It Happened in Forest Hill Station

It was around 9.20 at night,  Forest Hill station. We’d been downtown, caught the train back. It was a quiet night; most people were probably celebrating or recovering from Thanksgiving.

As we headed for the elevator, we were stopped by a tearful young woman who appeared to be in her early 20s. “Please, stop,” she said, “I don’t know what’s happening! He’s going through all my stuff! I’m just trying to go home! Please stay with me!” We stopped and looked, and there, next to the pillar, a man was indeed ferreting through her flower-embroidered cloth bag which lay on the floor. He was taking everything out and going through it.

What was going on, we asked. He  didn’t have to tell us, he said. But he spoke to the woman, and as far as we could gather from what he said, someone told him she had gone into the bathroom after he had left it, and stolen some insulin he had left on the counter.


I looked at him again. He was wearing the uniform of King Security. I didn’t get his badge number, but I did ask him for his ID. He told me to go away. I said I had every right to ask for his ID. He said he had ID, but he didn’t show it to me. After a few minutes, he stopped trying to search the woman’s bag, and left.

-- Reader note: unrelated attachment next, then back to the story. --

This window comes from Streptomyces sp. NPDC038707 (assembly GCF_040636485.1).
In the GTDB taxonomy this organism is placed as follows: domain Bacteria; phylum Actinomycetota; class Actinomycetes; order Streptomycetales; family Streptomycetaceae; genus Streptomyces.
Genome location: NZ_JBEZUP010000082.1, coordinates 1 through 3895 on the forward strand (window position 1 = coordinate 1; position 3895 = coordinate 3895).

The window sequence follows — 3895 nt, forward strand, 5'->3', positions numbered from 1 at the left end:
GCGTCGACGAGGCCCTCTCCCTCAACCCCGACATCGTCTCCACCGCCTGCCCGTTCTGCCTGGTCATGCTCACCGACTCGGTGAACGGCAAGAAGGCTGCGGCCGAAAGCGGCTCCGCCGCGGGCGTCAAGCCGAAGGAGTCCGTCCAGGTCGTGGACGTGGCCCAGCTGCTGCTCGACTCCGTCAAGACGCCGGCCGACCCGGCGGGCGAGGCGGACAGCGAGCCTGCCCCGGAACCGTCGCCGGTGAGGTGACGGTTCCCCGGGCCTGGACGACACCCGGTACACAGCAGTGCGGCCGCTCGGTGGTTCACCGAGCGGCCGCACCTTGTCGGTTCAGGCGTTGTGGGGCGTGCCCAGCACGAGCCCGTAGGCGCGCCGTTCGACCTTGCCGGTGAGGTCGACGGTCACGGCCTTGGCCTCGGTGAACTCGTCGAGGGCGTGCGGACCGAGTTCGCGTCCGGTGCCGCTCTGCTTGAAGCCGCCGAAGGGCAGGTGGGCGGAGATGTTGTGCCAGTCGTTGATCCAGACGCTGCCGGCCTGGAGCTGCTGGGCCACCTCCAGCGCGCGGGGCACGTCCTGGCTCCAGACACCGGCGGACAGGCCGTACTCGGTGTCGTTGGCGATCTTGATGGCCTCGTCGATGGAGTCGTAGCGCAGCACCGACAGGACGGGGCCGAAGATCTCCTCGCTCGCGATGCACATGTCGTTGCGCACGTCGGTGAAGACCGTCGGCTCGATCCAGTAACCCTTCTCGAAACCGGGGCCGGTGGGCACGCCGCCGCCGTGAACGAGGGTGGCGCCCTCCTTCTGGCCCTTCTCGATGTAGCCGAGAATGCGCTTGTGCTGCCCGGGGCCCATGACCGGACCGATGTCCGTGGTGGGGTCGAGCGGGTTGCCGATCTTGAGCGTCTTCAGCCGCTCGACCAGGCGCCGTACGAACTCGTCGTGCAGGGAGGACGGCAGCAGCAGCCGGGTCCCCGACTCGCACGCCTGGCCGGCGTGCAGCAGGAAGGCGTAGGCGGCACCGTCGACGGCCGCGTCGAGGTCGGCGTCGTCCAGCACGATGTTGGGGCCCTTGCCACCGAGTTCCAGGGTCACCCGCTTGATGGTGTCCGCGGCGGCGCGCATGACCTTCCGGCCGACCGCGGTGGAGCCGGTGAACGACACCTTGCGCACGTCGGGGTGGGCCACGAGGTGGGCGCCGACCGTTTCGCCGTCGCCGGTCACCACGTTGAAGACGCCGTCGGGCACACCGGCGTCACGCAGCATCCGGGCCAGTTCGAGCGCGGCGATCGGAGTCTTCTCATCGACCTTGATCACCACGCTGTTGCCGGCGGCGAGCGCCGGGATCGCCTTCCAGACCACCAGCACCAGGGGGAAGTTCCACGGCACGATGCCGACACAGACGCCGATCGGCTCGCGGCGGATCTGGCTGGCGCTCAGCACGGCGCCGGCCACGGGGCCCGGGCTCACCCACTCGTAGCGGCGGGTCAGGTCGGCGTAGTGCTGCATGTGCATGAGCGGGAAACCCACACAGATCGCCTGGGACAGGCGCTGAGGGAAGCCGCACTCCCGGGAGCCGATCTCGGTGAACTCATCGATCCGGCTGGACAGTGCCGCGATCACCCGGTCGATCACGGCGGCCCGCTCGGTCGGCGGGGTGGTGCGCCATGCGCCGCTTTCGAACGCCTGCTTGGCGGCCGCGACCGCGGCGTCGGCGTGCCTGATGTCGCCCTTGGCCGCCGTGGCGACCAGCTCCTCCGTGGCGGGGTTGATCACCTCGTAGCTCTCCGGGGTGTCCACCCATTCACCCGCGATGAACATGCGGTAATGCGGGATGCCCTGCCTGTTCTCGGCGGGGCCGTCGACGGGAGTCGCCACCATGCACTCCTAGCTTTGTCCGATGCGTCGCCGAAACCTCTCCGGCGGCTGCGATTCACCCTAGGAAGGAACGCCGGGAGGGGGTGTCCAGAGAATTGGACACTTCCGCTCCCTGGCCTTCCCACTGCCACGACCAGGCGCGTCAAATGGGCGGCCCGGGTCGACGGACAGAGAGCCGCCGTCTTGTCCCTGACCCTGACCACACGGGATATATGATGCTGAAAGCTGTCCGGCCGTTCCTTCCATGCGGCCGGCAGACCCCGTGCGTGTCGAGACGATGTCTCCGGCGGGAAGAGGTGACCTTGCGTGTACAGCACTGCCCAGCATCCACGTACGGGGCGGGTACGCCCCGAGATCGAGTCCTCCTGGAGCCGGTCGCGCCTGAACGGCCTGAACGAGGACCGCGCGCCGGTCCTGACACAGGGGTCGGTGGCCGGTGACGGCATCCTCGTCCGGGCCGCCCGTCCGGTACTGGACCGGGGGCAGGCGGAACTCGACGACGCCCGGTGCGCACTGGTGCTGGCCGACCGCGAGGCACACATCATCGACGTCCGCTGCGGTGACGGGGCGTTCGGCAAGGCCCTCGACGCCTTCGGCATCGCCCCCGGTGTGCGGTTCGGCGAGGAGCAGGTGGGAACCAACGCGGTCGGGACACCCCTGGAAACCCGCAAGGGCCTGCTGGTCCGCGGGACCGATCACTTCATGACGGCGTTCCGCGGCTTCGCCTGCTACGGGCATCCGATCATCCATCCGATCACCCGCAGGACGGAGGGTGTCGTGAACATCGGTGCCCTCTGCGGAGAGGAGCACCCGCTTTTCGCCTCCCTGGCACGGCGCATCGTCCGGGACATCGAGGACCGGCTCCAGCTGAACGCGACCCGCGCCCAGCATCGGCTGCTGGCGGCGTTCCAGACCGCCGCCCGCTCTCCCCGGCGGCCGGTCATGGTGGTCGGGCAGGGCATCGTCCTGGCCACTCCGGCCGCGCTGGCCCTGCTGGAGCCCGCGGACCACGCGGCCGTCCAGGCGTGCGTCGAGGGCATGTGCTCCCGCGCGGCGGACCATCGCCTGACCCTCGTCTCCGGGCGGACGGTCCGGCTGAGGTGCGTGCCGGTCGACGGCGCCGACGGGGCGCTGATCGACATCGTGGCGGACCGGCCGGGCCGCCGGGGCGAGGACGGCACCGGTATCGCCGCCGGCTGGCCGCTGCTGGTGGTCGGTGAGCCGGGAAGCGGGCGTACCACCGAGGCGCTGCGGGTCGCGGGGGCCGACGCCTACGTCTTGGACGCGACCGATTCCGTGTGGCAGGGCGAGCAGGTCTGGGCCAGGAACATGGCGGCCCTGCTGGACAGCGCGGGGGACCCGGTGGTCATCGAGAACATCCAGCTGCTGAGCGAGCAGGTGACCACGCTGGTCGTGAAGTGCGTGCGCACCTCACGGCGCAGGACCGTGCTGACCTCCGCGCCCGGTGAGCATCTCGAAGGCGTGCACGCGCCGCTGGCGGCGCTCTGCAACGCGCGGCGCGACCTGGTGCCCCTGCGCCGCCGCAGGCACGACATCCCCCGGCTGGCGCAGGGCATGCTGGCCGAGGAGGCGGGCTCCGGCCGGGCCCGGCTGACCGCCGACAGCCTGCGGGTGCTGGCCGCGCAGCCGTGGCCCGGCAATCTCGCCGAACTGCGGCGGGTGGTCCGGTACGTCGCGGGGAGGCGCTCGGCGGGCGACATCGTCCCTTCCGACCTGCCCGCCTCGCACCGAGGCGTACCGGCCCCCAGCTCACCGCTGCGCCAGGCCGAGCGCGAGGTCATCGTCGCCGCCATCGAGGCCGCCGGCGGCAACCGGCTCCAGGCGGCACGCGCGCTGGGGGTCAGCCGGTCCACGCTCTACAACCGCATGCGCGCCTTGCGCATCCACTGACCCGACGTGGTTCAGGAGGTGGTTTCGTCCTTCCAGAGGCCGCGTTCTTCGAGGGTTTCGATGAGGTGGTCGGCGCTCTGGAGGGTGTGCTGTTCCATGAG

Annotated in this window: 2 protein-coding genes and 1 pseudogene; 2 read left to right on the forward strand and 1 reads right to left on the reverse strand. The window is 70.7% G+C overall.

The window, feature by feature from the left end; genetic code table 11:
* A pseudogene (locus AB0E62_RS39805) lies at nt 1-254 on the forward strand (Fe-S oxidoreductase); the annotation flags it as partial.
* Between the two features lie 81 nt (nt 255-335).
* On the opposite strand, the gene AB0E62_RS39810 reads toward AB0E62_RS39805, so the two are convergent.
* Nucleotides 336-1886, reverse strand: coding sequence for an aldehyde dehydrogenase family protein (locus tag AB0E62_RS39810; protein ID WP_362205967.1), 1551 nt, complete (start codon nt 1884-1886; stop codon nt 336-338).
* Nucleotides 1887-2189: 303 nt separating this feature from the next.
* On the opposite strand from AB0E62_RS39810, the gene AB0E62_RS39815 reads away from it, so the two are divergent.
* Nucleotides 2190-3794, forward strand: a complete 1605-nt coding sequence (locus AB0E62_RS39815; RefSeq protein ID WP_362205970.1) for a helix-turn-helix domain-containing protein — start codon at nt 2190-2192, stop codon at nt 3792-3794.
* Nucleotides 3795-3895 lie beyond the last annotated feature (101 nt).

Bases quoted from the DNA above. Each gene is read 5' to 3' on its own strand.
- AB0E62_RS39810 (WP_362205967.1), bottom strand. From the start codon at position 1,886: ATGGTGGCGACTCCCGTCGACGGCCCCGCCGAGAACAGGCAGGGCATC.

We stayed with her until the next train came. Then we went up to ask about the aggressive security guard, who apparently did not know you cannot search someone’s belongings without their consent.

“I don’t know who he is,” said the station agent. “He came in on a transfer. He’s nothing to do with Station security.

I emailed King Security to let them know. And when I went to Yelp, it turned out that the only two reviews were one-star reviews about King Security guards behaving badly.

One thought on “It Happened in Forest Hill Station”

  1. Many years ago, through a professional organization, I knew the very responsible family-owners of King Security; have no connection to them now. I do have a suspicion though, that the King uniform was stolen and then used to be abusive. Should someone see a similar incident, a quick snap by your cell phone might help the police identify who is so despicable. It’s a terrible shame that the woman was alone in the station with this character; thank goodness you and your husband came along. But—wow!—he was gutsy to continue his actions (probably charade) with now three people watching him. So sad.

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